Review: By Fire Above
Josette is the captain of the airship Mistral, and after the events of THE GUNS ABOVE (EBR review), she’s made enough of a name for herself that she doesn’t have to worry about the powers-that-be of taking her ship away from her. But the war with the Vins continues to rage, and making a name for oneself means that her and her crew are thrown once again into the fray to fight for Garnia.
But the scariest thing Josette will do is navigate the Garnian royal court.
You see, Josette may be a woman, but she’s also he captain of a military air ship, and as a result hasn’t really cultivated the gentler aspects of the fairer sex. So when called to appear before the king, Bernat (son of a duke, ship’s mascot) is terrified that she’s going to make the kings angry and lose everything. Instead, she gets exactly what she asks for: a chance to free her hometown of Durum from the Vins.
This request doesn’t come without problems. Hers is the only airship sent, along with a ground army of untested conscripts who do better with a pen than a bayonet–and a timeframe that doesn’t give Josette much leeway. They arrive at the city walls only to discover that there are more Vins in the city than expected, so Josette must get creative if the Garnian army will have a chance to win. And, of course, nothing goes to plan and everything explodes. It’s kinda awesome.
After winning many important aerial battles for her country, Josette's biggest challenge may not be the enemy above but the politics below in BY FIRE ABOVE.
The best part of BY FIRE ABOVE are the characters and their interactions, many of which drive the story. As mentioned in my review for THE GUNS ABOVE, Josette’s personality isn’t one I often see in female characters, and I appreciate the consistency from book to book. She’s a woman in a man’s job, and very good at what she does. She has a hard time navigating relationships (romantic and family-related), because she isn’t always sure what she should feel. But at the same time is comfortable in her platonic relationship with Bernat; their witty dialogue exchanges are especially fun to read. By now Bernat has shown his quality, that despite his often foppish behavior, he’s proven himself useful in a fight, with common sense and courage despite often impossible odds. His relationship with Josette’s mother is a source of consternation for our hero captain.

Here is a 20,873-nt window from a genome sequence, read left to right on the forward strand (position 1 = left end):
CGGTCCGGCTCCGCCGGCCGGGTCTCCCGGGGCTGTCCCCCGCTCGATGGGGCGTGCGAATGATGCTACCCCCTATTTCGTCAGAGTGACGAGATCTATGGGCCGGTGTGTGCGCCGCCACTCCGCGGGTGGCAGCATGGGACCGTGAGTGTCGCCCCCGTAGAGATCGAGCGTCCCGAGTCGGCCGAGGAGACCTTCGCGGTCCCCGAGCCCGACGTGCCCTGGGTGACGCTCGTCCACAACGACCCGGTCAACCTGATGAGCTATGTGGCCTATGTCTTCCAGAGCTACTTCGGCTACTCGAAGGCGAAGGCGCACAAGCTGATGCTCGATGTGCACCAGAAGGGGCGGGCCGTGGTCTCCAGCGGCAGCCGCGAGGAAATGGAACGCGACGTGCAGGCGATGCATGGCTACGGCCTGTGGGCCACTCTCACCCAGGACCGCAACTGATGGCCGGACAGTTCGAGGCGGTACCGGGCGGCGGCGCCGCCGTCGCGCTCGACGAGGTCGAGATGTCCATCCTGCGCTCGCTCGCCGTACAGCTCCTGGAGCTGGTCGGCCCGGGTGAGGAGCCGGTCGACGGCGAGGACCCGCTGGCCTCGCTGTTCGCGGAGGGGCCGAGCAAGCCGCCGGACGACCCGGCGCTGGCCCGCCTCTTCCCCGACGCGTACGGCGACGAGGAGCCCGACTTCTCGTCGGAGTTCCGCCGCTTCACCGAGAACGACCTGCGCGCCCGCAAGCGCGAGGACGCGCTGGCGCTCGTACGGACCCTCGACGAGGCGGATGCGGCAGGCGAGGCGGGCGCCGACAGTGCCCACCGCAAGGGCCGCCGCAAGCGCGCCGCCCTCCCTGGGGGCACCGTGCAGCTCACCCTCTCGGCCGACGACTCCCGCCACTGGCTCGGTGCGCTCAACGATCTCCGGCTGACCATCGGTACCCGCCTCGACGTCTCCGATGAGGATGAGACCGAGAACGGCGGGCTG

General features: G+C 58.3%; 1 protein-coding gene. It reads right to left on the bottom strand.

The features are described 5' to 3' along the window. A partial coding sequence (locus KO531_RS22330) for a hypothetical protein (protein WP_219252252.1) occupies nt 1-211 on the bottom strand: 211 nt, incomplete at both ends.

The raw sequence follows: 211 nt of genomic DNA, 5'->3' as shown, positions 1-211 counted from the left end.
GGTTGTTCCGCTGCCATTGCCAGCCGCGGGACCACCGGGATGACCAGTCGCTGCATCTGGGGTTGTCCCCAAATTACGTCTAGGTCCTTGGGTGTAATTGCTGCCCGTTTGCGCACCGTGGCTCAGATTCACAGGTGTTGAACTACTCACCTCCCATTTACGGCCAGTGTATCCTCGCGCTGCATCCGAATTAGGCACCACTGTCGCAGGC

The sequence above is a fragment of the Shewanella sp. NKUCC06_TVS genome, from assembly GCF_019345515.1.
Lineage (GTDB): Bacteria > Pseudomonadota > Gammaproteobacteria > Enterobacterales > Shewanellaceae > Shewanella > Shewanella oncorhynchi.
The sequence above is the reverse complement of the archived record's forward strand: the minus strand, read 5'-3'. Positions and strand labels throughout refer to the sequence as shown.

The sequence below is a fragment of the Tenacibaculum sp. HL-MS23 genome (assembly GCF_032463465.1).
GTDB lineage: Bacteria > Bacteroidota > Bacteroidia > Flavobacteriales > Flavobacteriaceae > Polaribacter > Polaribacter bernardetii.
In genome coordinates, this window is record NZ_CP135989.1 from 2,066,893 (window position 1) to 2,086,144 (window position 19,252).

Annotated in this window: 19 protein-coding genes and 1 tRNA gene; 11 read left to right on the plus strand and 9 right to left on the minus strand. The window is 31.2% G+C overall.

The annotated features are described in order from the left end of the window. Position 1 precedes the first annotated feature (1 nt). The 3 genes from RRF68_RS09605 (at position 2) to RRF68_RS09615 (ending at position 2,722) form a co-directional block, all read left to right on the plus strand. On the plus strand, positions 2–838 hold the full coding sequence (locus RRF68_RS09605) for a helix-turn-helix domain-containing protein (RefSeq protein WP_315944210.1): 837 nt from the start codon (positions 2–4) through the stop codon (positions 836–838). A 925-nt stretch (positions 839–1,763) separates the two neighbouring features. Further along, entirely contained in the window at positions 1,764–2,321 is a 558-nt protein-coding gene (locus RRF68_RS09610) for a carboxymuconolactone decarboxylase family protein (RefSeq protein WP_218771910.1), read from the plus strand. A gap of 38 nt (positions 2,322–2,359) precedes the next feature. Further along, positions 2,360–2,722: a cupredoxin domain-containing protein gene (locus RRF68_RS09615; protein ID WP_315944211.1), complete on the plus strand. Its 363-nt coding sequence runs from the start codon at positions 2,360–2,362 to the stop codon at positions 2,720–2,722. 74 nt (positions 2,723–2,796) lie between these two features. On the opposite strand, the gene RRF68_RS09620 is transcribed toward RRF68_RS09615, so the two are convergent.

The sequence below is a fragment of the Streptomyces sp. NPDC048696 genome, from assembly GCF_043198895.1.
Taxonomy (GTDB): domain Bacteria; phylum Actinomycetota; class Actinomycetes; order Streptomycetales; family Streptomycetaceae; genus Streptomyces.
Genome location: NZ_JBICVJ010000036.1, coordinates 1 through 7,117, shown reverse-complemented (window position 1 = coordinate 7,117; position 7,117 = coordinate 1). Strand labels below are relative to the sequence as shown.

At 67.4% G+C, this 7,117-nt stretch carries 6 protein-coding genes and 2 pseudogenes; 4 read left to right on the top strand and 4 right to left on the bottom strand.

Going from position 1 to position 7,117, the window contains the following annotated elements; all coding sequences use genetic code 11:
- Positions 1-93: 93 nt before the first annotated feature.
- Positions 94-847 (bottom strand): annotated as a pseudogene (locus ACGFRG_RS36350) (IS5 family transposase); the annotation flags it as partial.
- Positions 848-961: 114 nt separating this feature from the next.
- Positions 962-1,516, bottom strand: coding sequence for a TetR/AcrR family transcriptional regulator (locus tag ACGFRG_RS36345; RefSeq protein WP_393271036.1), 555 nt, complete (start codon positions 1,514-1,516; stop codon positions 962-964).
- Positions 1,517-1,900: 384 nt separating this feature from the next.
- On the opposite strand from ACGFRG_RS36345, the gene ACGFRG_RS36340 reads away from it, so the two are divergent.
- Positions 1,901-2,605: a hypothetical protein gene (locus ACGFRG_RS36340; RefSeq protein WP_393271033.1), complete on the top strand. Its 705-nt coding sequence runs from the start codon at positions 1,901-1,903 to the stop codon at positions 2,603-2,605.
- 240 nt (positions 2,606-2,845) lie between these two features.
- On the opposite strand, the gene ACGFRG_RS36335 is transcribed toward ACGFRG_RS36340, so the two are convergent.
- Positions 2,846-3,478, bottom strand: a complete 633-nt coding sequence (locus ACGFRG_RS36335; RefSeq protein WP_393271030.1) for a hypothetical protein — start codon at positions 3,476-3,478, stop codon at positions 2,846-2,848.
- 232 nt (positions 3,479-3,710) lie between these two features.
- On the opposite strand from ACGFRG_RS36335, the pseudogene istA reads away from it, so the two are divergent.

The storyline is the fight for Durum, so it’s one small battle in the larger scheme of things, so at first it seems like BY FIRE ABOVE is too small a story for one book. But thankfully Bennis doesn’t spare us the nitty gritty of re-taking a walled border town, so we can appreciate Josette’s ingenuity and learn a little bit more about where she came from and what makes her tick. This time around we get more of Kember, the female Ensign aboard the Mistral, from whom Josette expects competence and hard work. We watch as she deals with a bullet wound from THE GUNS ABOVE and has lasting scarring on her face, copes with a new and incompetent lieutenant, and has to make a hard decision that could very well affect the survival of the Mistral‘s crew. I like her, but, dang, that poor kid has to go through so much. She looks up to Josette and tries to make the kind of decision that her captain would. Josette is fortunate to have such a loyal crew.
I don’t want to spoil too much for you, because the details, turn of events, and character interactions are something you need to experience for yourself.
- Recommended Age: 14+
- Language: A handful
- Violence: They are at war so there's a fair amount
- Sex: Referenced and a brief post-scene
Series links: Signal Airship
- # 1: The Guns Above —EBR Review —Amazon —Audible
- # 2: By Fire Above —This Review —Amazon —Audible